Would you address this or just let it go? - Mothering Forums
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#1 of 10 Old 12-31-2009, 05:01 AM - Thread Starter
 
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So we moved from the city to the burbs a little over a year ago. We live on a very small cul de sac. There are two corner houses whose backyards face the cul de sac (their front door is on a different street), and then three houses, including ours, in the actual circle. Kids live in each of the two houses on the corner. In one of them the kids are now 6 and 4, so they were 5 and 3 when we moved in.

A few months after we moved here, the kids got to know each other and started going back and forth to each other's houses. I always made sure my younger ds was with his big brother, and they always went in to the neighbor's backgate, which was in the cul de sac, and I can see and hear from my house. So one day the other two boys ran over here and were playing downstairs. The younger one yelled out to me that he was going home, and he walked out. I'll admit that it didn't really occur to me that he was only 3yo, and I was very new to the whole cul de sac, suburban, in and out of the house thing.

A few months later at a gathering, the mom mentions to me that she was in her backyard, heard her kid say he was coming home, and then waited a second before coming out to see where he was, and he was walking out of the cul de sac down to the main street. (It's not a super busy street, but still not where you want a young child wandering around.)

I was horrified. It never occured to me that he wouldn't have gone home, and it was at that moment that I realized how young he was. I was so completely mortified that I hadn't watched him go home, or done something else to make sure he was safe. Since then, whenever the kids come over, one of the parents is there as well. I don't mind this, and I understand that they feel like they need to be watching what is going on because I can't be trusted.

However, because they feel like one of them must always be here, there are a lot of times my kids want to play that they have to say no because they are busy with something. So I kind of want to say something to them to reassure them that I am not some kind of irresponsible space case, but I also don't want to open some can of worms and put them in an awkward spot. So, what would you do? Just let it go, or try to talk to them about it? We see them often and are very friendly.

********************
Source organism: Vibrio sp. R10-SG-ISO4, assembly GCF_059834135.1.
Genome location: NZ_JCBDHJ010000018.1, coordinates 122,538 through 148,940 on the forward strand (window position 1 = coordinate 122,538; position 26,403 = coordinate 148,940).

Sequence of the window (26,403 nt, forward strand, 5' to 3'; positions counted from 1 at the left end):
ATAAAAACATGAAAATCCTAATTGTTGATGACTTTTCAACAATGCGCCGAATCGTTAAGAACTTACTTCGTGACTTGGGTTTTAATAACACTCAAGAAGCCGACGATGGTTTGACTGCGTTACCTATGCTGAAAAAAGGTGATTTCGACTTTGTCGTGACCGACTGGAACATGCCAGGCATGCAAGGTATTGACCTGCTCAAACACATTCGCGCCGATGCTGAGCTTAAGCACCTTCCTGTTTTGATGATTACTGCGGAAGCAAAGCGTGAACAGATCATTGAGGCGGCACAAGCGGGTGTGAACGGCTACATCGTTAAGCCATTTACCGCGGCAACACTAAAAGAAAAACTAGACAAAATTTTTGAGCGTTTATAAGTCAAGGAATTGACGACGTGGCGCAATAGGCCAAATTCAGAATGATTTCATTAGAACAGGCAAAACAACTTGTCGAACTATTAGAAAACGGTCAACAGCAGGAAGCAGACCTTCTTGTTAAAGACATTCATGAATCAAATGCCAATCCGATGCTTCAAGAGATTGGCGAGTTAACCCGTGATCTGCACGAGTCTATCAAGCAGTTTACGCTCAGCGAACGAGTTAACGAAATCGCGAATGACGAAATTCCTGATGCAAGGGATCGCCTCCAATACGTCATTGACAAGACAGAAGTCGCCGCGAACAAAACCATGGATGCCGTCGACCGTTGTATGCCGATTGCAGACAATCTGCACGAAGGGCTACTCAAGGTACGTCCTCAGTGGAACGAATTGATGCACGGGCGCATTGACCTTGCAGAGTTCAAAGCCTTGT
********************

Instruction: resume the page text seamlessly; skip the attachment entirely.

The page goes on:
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#2 of 10 Old 12-31-2009, 08:56 AM
 
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I'd talk to them, just be honest that it didn't click that he was so young and you didn't think he wouldn't go straight home. Say that you will always watch in future to make sure he makes it home, i think they will be reassured.
I think it was an honest mistake which you have learnt from.

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#3 of 10 Old 12-31-2009, 09:27 AM
 
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Talk to them, but understand it might not change anything.

If DS was in this situation, I would probably be annoyed with him and the older sibling. We would go back over ground rules and try again in a few weeks.

Happy wife to DH superhero.gifand mama to DS signcirc1.gif11/05 and DD energy.gif8/07.
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#4 of 10 Old 12-31-2009, 10:37 AM
 
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I would talk to them.

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#5 of 10 Old 12-31-2009, 10:42 AM
 
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Apologize & then chat with them.